Javascript is a language that is, by design, difficult to debug. It is dynamically typed, it is based around asynchronous callbacks, almost all data types are mutable, almost no functions of the standard library are pure, and the list goes on. And these are not just flaws in the design; they are what makes the language what it is. It is therefore important to be equipped with the correct tools when setting out to correct your code. I am not talking about fancy debuggers and static code analyzers, just two very simple libraries. So simple in fact they do not even qualify as separate libraries. They are just a couple of hundreds of locs that you can copy right into your project and modify to your needs. My sample implementation for each is provided.

It is well documented how broken the type system of C++/Java style languages is. If you are stuck with one of these languages you can take pride that when it comes to types, you are operating in a context that is a step above Python and a few floors above Javascript. Milking the staircase analogy, at the roof of the building would be Rust and in low orbit you may find languages like Haskell and OCaml. That said, there are a few nice things you can do with C++ templates that are not extremely obvious but not too magical either. In this post I will try to describe some that we have found useful at codebender, since type conversions at the C++ level are required to make FireBreath play well with libraries like serial.

It is often the case that testing a computer program in the environment in which it was meant to be run not only impactical but outright impossible. This is a common issue in embedded development. BlackMirror aspires to solve the problem for javascript by blackboxing the application, recording the interaction of a successful execution with an API, and asserting that a different program has the same interaction with the API as the first one. A big design goal was for the stored interaction to be serializable so BlackMirror is not only able to replay APIs with a different system state but also APIs that are later not available at all.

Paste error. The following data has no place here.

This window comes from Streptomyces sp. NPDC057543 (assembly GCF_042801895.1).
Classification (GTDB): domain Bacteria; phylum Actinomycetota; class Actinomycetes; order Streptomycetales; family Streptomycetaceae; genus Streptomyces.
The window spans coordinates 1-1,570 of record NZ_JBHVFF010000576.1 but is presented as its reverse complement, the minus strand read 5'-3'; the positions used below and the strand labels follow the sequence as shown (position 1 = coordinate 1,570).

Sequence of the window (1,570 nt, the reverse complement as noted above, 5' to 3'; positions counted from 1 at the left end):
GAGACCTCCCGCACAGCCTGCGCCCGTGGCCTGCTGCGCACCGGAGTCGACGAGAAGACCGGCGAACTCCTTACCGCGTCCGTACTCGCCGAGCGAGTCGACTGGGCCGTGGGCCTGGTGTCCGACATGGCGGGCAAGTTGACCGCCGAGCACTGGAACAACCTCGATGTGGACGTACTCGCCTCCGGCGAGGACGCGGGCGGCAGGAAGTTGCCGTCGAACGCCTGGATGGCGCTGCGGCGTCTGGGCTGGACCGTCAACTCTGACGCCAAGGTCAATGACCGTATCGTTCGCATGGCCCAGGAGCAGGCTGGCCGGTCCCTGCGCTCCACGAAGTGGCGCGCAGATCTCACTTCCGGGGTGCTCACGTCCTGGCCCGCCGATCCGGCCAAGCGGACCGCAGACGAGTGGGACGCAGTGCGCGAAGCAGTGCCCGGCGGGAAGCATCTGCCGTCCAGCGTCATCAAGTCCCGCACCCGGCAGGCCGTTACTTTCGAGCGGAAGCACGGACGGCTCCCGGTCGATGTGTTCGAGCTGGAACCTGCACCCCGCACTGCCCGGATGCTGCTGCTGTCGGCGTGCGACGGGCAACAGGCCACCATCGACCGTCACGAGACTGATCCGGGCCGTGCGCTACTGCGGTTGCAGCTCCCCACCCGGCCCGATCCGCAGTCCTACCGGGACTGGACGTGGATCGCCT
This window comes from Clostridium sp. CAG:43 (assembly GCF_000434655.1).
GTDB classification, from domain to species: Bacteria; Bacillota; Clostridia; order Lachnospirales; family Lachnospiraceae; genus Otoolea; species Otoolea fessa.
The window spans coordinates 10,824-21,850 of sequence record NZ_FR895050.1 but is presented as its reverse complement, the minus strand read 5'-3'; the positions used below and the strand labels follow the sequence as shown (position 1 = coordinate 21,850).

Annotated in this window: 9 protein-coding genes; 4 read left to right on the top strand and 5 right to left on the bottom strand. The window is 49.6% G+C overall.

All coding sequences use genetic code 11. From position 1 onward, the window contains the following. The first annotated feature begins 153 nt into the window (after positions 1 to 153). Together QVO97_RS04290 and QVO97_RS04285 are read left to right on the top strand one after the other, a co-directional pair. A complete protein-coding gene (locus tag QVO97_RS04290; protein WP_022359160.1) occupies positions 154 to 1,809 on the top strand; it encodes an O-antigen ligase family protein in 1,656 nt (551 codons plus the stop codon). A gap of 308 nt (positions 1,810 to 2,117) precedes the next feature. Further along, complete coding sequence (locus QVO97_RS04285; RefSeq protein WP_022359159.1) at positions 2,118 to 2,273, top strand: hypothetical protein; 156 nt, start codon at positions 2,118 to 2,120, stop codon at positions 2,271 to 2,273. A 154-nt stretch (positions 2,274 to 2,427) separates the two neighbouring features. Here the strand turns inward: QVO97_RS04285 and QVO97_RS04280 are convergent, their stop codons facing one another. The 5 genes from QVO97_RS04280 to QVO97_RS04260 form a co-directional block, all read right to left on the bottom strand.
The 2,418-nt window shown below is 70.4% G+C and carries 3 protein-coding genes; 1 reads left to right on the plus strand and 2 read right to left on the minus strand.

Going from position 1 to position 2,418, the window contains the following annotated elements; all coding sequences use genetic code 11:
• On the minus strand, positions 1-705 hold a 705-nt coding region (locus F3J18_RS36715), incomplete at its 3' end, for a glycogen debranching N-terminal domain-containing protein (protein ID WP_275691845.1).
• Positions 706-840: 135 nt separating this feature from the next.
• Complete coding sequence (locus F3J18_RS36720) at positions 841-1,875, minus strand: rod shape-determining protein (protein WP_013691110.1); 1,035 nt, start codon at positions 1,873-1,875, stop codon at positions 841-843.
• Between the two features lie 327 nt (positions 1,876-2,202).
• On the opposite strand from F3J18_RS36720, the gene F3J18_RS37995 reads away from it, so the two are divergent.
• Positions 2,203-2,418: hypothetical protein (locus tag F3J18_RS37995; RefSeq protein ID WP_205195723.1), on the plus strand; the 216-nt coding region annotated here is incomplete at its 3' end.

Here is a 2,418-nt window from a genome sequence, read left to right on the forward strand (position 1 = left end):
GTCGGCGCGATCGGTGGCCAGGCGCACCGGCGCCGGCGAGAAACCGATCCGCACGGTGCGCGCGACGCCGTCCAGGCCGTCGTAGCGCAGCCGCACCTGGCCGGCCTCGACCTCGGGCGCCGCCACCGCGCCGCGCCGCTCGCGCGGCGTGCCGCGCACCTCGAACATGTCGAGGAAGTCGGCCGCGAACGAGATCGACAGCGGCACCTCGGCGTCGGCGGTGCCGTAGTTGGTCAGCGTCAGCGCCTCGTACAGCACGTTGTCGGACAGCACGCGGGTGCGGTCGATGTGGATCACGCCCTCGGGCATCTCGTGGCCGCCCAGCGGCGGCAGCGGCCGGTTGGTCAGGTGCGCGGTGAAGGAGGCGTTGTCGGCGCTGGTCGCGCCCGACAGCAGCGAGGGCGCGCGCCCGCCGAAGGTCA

With so many other candidates, usually the performance bottleneck for javascript is not the responsiveness of setTimeout. Highly asynchronous code is, however, prone to many bugs, a huge pain to test and debug, and may unexpectedly break for no apparent reason. A partial solution to the problem would be to roll your wrapper to the scheduler. In fact, you may want to abstract the concept of time completely from your application.

Recently there has been a big fuss about Chromebooks and how the Chrome OS will be folded into android. That is great news for users and even better news for hackers who can get a Linux laptop for as little as 135$. Well, almost Linux. It turns out that one needs to jump through quite a few hoops to get to the core of the OS where you can actually use your computer like the baws that you are.